Flu season runs from October to May, but it’s never too late—and rarely too early—to get your flu shot. The 2017 flu season saw 49 million cases of the flu and almost a million trips to the hospital. It’s time to get prepared. Here are five reasons to head to your doctor, clinic or pharmacy to get the flu vaccine today.
The Flu Can Be Fatal
With about 79,000 deaths, last season was one of the deadliest on record. What’s more, most children, about 80 percent, who died from the flu last season did not receive a flu vaccine.
Symptoms of the flu include, but are not limited to:
- Feeling exhausted
- Headaches and body aches
- Sore throat
The real problem comes from what the flu can cause: pneumonia. Pneumonia is a serious and sometimes deadly infection in the lungs. Kids under age 5 and older people over age 65 are at the most risk for developing pneumonia from a case of the flu. People who have other health problems like diabetes, heart disease, or lung disease are also at risk of getting pneumonia after coming down with the flu.
You Won’t Get the Flu from a Flu Vaccine
This is one of the most common myths about flu vaccines. You will not get the flu from a flu vaccine because it does not use a live virus. Instead, the flu vaccine is an inactive virus; using a dead version of the virus to show your body what the flu looks like, so that the next time your body detects the flu it can be ready to fight it off.
The vaccine may cause some side effects. The most common is soreness and swelling in the spot where you received the vaccine (usually the upper arm or shoulder muscle). Other side effects can include a low fever, body aches and headaches, which may be where the myth that the vaccine causes the flu comes from.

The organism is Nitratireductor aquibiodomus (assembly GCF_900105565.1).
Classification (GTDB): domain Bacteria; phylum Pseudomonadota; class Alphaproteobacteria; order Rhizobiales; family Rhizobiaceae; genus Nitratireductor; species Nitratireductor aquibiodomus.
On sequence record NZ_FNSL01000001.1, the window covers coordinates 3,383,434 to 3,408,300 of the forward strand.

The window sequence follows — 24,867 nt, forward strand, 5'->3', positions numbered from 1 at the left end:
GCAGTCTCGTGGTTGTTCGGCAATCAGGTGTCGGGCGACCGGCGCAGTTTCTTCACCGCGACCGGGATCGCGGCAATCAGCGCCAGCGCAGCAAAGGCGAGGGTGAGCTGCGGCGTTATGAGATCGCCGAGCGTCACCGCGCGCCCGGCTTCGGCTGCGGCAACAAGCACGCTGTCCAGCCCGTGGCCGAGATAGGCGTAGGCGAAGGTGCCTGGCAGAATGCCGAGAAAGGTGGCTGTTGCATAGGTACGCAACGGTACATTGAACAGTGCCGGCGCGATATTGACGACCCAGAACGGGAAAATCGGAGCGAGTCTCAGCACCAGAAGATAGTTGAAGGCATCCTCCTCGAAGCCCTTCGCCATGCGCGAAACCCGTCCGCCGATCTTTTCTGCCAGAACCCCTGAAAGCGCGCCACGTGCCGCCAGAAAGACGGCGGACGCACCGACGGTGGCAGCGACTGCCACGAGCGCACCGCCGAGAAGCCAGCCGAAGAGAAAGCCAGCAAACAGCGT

Developing Immunity Takes Time
Now is the best time to get a flu vaccine. Why? According to the CDC, it takes about two weeks for your body to start producing antibodies to the flu. Antibodies are proteins that the body makes after getting a flu vaccine to attack the flu.
Flu season is usually at its worst in February (though it could peak earlier, in December or January). If you get your flu vaccine early, your body will have plenty of time to prepare its defenses.
Every Flu Season Is Different
You might have had a flu vaccine last year, but you will still need one for this upcoming season. That’s because the virus mutates; meaning it changes a little bit every time it appears. That means that the antibodies your body produced last year won’t be effective in fighting this year’s strains of flu.
Another reason is that the protection the vaccine offers doesn’t last forever. Even if the virus wasn’t always mutating, you would still need a vaccine every year to ensure the effectiveness of the flu vaccine.
The Flu Shot Protects You in Other Ways
As the viruses that cause the flu are always mutating, a flu vaccine will not prevent every case of flu in every person receiving the vaccine. The vaccine’s effectiveness changes from season to season and usually reduces the chance of getting the flu by 40 to 60 percent.
It’s especially important for pregnant women to get vaccinated. Women’s immune systems go through changes when they get pregnant, so they may be at greater risk of getting the flu. A 2018 study suggests that getting vaccinated shot means a pregnant woman will be less likely to end up in the hospital from the flu, which is good for both mother and baby.
If you have not received the flu vaccine this year and would like to, please contact our Customer Service Department today at 1-888-JAI-1999, so that they may schedule you with your primary care provider. Our members may also walk-in to participating provider group, Jai Medical Center, today to receive their flu vaccine.